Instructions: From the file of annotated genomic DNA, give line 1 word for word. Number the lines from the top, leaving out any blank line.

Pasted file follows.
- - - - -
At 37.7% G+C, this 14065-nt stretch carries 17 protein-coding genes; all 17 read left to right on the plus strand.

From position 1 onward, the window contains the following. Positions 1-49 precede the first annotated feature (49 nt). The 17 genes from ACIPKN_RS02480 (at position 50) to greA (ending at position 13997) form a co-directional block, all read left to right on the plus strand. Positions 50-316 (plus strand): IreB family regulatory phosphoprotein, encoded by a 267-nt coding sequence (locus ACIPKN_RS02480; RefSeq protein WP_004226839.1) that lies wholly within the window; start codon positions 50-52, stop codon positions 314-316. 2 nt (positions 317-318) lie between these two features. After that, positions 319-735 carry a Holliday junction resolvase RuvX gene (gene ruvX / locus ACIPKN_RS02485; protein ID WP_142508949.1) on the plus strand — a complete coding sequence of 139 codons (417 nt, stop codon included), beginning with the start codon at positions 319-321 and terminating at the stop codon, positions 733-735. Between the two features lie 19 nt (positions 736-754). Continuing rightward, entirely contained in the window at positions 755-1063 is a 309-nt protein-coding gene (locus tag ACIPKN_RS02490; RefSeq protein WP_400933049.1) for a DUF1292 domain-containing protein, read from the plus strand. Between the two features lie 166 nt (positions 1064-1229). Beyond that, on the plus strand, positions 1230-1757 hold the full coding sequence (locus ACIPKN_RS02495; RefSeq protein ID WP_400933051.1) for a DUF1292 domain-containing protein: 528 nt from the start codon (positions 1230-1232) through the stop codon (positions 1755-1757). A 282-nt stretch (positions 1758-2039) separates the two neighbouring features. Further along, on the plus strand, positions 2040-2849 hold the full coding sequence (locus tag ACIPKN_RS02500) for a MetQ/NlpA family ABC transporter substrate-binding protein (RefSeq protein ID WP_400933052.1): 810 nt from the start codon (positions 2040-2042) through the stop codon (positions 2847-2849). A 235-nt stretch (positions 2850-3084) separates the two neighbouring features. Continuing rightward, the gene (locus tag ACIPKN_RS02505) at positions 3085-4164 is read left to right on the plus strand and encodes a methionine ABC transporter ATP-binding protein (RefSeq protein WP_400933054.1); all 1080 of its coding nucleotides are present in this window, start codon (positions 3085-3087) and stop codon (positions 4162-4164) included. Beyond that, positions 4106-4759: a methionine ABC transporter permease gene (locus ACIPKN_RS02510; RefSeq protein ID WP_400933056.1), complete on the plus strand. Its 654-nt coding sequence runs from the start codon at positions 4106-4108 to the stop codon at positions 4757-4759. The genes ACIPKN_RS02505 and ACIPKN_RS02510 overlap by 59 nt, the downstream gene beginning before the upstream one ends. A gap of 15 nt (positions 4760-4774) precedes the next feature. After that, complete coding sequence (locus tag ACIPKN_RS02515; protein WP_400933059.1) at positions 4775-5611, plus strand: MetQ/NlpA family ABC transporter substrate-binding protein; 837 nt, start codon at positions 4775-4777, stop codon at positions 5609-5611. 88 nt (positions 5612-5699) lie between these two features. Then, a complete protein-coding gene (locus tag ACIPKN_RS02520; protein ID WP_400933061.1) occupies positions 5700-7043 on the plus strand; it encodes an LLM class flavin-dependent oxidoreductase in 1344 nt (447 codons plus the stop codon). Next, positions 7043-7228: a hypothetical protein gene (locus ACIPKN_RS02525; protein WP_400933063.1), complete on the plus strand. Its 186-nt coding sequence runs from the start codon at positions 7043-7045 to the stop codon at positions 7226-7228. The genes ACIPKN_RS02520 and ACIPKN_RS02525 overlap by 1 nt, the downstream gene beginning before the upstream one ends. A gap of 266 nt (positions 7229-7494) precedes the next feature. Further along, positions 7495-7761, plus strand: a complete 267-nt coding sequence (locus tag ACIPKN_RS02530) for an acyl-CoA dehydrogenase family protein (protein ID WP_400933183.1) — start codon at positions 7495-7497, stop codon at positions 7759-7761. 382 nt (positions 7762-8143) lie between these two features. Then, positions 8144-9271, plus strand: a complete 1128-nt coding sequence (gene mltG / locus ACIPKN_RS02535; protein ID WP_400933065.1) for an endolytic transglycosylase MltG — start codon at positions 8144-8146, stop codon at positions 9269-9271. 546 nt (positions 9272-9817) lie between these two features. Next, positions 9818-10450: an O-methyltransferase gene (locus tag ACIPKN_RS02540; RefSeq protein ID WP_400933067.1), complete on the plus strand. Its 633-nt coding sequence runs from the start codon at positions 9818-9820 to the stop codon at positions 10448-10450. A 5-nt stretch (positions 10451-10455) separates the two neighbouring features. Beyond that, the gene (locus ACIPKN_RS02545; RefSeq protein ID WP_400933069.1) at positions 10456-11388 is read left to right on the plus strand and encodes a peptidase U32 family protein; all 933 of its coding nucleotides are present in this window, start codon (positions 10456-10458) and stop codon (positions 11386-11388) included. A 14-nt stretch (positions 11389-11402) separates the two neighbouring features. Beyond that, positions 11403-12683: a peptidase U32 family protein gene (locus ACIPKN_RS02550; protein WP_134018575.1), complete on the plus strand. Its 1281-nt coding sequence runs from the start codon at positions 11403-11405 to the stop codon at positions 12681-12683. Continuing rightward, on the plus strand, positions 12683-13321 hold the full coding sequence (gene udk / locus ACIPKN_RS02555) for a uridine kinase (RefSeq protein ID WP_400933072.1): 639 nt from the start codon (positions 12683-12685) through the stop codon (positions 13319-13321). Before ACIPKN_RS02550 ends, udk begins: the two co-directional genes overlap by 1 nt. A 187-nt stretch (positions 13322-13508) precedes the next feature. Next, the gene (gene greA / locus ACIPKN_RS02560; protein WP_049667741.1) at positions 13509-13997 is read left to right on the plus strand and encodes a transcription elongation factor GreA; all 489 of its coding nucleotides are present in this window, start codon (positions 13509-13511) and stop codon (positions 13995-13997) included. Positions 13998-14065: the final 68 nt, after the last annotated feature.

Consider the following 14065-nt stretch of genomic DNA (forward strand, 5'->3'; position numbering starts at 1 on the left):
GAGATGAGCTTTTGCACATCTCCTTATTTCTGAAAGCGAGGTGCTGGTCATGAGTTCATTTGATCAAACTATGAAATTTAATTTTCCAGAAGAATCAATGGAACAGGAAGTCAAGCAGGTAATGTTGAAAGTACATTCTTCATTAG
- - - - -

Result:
At 37.7% G+C, this 14065-nt stretch carries 17 protein-coding genes; all 17 read left to right on the plus strand.